There’s increasing pressure for ecommerce companies to offer customers “value-added services” such as same-day delivery or offline pick-up points thanks to a growing generation expectant of instant gratification – waiting even 3 days for a package isn’t going to cut it.
Online brands and retailers end up working with a variety logistics companies to deliver orders across urban and rural areas in a quick fashion to appease customers. This is a trend not only in developed economies, but demanded in developing countries such as Thailand and Indonesia as well.
Progression of logistics in Southeast Asia
Southeast Asia is poised to become one of the world’s fastest growing market for ecommerce, estimated to exceed $238 billion by 2020. Known to be ridden with infrastructure challenges such as fickle trade regulations and lack of roads, government initiatives across the region are being put in place to improve logistics.
An example is the Indonesian government’s push to increase accessibility of islands in the country by constructing a road alongside the Malaysian border and building seaports.
“If you look at the roads, airports and railways, things are improving and will continue to. Infrastructure spend in Indonesia is expected to reach $165 billion by 2025 and the spend in public investment expected to increase by 7% per year,” says Charles Brewer, CEO at DHL Ecommerce.
Thailand also has a $50 billion infrastructure budget as the country plans to improve roads, highways and railways in the upcoming years.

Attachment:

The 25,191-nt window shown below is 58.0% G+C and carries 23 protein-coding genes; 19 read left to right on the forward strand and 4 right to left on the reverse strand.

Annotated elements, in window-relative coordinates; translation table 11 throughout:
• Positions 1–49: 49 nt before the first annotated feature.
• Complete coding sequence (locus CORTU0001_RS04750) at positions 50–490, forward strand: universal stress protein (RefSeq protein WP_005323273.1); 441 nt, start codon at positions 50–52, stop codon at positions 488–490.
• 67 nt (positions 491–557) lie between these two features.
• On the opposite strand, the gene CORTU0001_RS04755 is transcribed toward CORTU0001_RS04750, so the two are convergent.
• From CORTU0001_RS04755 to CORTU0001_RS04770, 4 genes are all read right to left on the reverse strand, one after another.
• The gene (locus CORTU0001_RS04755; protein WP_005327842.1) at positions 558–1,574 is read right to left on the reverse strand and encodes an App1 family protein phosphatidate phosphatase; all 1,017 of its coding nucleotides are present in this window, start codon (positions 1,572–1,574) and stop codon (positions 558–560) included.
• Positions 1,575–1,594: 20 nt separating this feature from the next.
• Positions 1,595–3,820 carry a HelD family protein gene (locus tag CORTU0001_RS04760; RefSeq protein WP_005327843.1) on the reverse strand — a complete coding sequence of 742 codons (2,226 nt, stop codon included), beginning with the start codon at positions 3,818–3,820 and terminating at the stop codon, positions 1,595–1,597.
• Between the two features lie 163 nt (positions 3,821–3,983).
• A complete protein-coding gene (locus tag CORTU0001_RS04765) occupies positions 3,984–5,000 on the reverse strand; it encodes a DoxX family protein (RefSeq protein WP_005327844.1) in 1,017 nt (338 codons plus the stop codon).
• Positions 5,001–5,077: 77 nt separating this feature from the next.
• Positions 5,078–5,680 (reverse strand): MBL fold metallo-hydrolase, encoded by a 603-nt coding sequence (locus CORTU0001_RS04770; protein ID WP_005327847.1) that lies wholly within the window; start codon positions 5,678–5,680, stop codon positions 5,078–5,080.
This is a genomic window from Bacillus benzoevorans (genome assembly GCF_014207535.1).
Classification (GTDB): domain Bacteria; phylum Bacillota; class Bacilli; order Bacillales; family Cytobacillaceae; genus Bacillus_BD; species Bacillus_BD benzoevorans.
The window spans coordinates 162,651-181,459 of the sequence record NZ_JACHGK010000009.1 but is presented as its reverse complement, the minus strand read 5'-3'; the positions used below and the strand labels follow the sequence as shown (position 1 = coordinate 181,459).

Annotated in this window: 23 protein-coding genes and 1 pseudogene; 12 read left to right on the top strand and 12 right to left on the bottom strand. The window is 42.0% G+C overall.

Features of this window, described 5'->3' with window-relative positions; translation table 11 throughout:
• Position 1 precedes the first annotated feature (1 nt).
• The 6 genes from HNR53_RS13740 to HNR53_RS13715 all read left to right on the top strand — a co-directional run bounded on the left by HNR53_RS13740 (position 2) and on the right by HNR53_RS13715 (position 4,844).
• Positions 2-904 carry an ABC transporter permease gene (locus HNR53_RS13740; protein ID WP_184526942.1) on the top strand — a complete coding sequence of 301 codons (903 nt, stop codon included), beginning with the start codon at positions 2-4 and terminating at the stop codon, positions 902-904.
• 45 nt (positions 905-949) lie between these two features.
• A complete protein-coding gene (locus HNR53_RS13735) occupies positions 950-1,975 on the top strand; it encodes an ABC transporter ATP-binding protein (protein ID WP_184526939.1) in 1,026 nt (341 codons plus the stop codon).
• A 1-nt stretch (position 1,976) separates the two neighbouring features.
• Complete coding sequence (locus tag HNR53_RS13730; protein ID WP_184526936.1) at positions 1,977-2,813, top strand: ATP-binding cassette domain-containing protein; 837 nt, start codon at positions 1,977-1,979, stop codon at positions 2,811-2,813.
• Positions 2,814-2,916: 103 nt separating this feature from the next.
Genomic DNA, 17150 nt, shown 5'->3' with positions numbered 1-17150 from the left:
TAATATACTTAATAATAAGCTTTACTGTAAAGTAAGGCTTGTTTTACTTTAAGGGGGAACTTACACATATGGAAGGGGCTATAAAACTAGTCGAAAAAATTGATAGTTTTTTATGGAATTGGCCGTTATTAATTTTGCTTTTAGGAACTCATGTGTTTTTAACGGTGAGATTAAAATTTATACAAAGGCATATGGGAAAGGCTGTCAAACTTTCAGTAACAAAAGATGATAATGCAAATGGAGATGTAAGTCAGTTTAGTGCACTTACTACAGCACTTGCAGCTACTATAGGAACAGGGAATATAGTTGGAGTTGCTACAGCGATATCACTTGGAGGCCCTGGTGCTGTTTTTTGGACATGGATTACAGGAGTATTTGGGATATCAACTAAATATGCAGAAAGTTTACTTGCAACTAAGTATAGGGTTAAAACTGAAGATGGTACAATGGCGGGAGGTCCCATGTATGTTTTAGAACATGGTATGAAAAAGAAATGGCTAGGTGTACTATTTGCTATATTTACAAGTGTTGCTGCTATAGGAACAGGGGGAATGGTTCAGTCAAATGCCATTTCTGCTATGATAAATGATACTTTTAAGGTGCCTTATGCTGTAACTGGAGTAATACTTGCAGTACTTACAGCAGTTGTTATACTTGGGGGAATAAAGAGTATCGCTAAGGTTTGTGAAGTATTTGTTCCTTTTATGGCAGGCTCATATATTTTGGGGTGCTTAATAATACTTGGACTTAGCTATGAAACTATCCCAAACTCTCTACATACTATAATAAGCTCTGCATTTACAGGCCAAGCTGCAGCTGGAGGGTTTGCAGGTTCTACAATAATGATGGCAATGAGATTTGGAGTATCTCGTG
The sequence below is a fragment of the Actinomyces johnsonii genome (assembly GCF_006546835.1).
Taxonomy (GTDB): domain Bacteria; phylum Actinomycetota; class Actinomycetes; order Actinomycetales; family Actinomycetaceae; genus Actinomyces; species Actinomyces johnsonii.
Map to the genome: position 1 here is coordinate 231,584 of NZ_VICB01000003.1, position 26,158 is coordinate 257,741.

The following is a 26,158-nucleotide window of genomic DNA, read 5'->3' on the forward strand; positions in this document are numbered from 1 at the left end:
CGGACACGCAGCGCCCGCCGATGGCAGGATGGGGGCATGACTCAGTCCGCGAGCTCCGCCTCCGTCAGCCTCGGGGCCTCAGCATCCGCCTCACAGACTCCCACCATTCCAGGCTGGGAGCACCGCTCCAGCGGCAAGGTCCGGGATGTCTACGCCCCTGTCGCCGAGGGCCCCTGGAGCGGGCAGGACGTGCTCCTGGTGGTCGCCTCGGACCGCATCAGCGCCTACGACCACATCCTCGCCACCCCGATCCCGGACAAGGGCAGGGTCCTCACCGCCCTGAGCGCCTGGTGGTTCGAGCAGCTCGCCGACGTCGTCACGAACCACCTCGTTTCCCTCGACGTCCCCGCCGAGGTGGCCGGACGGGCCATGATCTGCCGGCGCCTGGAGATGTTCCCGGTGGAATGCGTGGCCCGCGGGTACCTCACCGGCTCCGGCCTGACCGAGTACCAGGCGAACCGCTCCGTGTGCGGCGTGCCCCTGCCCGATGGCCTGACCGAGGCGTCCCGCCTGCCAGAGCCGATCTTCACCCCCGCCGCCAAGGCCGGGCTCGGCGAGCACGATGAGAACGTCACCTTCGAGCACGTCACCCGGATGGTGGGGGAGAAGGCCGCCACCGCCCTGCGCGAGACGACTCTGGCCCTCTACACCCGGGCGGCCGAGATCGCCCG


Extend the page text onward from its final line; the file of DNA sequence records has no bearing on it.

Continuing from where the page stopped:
But long term changes will take both investment and time before the region’s infrastructure can catch up to “same-day appetite” in developing markets and at a relatively inexpensive cost.
The ‘Light’ Model
In the meantime, online players can rely on the rise of an on-demand, lighter logistics model that tackles issues of long delivery periods and limited distribution in rural locations.
According to real estate consulting firm CBRE, modern logistics services are shifting away from big box warehouses, bulky deliveries and in turn, expanding their networks with existing infrastructure or building small counters across the country to meet the demands of clients.
Examples of this in Bangkok include SKYBOX pickup and dropoff kiosks, located at the city’s public train stations and Zalora Thailand that uses 7-Eleven as return points.
Logistics providers are also introducing collection points at existing locations such as shopping centers or office buildings in second and third tier cities as seen by DHL Ecommerce’s recent nationwide expansion in Thailand. The company’s aim is to decrease the time SMEs take to ship parcels.
According to a DHL survey, 55% of SMEs cite logistics as a time killer.
It’s resource heavy to build new hubs and roads and companies can’t afford the time needed to see infrastructure improvements and capture market share. By turning to a light model, logistics services can provide efficient, speedy services without big investments.
Adapting to (on) demand
Southeast Asia’s increase in delivery expectancies could be attributed to the fact that mobile subscriptions are ahead of the global average with 854 million mobile connections. These mobile first users can easily request for on-demand groceries, t-shirts and hot meals on the go with their phones.
Next day delivery account for 95% of existing logistics services in Thailand, while the remaining 5% is filled by on-demand delivery services. There’s still a vast opportunity for logistics players to service ecommerce companies that require speed and efficiency.
In Indonesia, there are PopBox lockers designed to make last mile more convenient for shoppers and merchants. According to William Tanuwijaya, CEO of B2C marketplace Tokopedia, “courier businesses will grow as they are needed to deliver products sold on marketplaces. The promise of fast delivery is also appealing to locals.”
In order to fully serve Southeast Asia’s growing customer demand for faster deliveries, logistics companies need to offer localized, out of the box solutions such as pick-up points in parcel shops, partnerships with convenience stores, lockers or risk being left behind.